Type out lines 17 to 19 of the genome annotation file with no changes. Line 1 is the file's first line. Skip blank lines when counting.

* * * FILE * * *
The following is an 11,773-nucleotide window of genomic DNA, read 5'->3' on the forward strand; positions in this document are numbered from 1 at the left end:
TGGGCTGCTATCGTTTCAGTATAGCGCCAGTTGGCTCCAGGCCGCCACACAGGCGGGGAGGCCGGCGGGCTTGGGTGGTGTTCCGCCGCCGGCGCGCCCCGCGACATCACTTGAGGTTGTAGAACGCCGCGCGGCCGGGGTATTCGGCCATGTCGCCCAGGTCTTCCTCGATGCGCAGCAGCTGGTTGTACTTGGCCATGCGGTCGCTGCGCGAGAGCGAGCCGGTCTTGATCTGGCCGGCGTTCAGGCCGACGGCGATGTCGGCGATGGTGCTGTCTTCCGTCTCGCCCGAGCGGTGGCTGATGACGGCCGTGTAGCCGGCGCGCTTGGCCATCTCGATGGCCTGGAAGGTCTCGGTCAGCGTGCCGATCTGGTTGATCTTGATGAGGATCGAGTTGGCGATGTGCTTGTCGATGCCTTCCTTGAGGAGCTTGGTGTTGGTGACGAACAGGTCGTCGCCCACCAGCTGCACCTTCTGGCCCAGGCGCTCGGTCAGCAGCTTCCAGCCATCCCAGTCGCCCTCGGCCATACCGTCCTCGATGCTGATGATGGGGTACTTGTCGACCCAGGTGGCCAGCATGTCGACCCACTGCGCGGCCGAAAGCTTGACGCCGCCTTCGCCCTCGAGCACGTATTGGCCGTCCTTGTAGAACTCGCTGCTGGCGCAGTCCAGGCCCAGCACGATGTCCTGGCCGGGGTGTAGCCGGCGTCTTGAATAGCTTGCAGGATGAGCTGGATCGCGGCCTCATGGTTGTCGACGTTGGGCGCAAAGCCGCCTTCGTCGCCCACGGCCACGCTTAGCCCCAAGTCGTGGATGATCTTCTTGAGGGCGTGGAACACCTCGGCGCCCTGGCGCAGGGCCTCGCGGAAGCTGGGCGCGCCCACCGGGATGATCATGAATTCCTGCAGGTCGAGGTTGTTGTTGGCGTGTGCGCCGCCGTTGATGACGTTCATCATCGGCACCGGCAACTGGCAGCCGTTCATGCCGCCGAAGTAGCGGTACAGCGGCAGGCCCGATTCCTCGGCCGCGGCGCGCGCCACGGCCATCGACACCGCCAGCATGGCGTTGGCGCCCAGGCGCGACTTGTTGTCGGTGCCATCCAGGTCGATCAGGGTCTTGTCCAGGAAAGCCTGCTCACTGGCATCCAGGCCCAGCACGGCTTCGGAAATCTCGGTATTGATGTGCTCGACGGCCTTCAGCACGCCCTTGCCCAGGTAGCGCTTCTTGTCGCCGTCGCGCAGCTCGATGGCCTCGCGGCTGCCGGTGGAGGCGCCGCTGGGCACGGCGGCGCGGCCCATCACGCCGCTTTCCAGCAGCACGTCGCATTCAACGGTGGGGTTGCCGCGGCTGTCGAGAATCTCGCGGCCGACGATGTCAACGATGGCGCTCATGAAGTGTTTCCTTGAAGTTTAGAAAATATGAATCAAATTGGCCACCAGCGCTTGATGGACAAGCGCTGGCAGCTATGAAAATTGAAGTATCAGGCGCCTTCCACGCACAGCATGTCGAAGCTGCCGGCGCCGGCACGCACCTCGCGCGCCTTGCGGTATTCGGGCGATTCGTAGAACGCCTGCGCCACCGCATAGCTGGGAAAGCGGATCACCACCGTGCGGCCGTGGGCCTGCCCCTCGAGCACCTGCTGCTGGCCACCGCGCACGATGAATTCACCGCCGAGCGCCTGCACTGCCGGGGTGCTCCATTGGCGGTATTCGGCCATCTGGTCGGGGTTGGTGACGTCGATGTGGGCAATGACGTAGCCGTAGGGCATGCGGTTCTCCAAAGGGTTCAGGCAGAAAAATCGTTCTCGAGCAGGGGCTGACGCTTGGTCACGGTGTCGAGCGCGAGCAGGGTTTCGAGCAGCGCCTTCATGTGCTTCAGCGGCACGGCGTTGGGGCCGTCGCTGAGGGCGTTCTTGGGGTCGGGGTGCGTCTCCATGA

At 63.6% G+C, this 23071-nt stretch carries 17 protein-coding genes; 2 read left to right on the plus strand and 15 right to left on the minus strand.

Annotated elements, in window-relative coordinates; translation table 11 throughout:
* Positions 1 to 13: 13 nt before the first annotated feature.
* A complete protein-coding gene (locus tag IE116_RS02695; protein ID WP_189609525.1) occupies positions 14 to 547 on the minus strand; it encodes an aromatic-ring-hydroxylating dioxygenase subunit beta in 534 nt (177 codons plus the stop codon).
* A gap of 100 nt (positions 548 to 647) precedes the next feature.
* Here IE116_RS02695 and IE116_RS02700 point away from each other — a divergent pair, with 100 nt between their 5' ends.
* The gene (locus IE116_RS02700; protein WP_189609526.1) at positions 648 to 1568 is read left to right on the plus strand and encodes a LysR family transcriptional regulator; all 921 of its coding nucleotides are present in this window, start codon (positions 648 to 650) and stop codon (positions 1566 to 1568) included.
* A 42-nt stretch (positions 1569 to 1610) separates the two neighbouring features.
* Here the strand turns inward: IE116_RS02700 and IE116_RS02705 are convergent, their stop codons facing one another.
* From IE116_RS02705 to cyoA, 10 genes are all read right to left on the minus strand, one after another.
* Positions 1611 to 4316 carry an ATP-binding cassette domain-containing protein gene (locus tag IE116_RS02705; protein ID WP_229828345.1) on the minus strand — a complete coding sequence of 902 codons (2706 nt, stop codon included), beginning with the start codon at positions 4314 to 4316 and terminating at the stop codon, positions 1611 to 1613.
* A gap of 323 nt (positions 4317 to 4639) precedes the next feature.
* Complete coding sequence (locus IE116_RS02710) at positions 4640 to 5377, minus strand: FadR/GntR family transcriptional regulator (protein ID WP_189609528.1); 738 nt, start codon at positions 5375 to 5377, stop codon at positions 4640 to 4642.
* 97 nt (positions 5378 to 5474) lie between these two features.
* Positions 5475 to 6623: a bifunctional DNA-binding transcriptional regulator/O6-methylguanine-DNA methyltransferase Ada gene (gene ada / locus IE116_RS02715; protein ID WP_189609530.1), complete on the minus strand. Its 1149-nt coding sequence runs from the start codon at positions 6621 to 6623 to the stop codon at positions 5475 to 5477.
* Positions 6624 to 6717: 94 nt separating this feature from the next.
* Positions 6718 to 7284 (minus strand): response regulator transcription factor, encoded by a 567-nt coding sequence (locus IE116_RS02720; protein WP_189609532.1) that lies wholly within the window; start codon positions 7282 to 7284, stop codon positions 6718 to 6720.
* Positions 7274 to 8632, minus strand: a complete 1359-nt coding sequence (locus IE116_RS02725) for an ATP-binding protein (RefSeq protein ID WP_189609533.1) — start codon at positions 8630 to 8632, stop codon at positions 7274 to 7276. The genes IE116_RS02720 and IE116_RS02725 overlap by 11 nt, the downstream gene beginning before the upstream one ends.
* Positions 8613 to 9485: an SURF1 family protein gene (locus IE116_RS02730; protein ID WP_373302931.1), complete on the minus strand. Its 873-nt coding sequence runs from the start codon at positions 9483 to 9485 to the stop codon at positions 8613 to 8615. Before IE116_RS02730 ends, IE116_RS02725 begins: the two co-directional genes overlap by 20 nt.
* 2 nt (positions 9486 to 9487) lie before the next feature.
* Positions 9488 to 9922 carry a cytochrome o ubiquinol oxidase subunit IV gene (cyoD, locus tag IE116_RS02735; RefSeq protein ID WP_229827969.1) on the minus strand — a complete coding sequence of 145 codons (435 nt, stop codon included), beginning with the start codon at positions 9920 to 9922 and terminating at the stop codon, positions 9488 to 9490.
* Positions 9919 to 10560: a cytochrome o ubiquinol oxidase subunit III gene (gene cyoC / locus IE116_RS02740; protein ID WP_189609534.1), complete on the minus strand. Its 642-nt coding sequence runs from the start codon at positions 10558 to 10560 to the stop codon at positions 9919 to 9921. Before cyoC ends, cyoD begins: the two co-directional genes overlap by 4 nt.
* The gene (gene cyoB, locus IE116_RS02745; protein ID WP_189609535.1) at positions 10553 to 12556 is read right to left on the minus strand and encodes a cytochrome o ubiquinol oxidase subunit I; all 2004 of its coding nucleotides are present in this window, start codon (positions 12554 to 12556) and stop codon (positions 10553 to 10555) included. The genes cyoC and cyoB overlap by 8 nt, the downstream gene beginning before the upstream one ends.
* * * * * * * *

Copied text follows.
* Positions 5475 to 6623: a bifunctional DNA-binding transcriptional regulator/O6-methylguanine-DNA methyltransferase Ada gene (gene ada / locus IE116_RS02715; protein ID WP_189609530.1), complete on the minus strand. Its 1149-nt coding sequence runs from the start codon at positions 6621 to 6623 to the stop codon at positions 5475 to 5477.
* Positions 6624 to 6717: 94 nt separating this feature from the next.
* Positions 6718 to 7284 (minus strand): response regulator transcription factor, encoded by a 567-nt coding sequence (locus IE116_RS02720; protein WP_189609532.1) that lies wholly within the window; start codon positions 7282 to 7284, stop codon positions 6718 to 6720.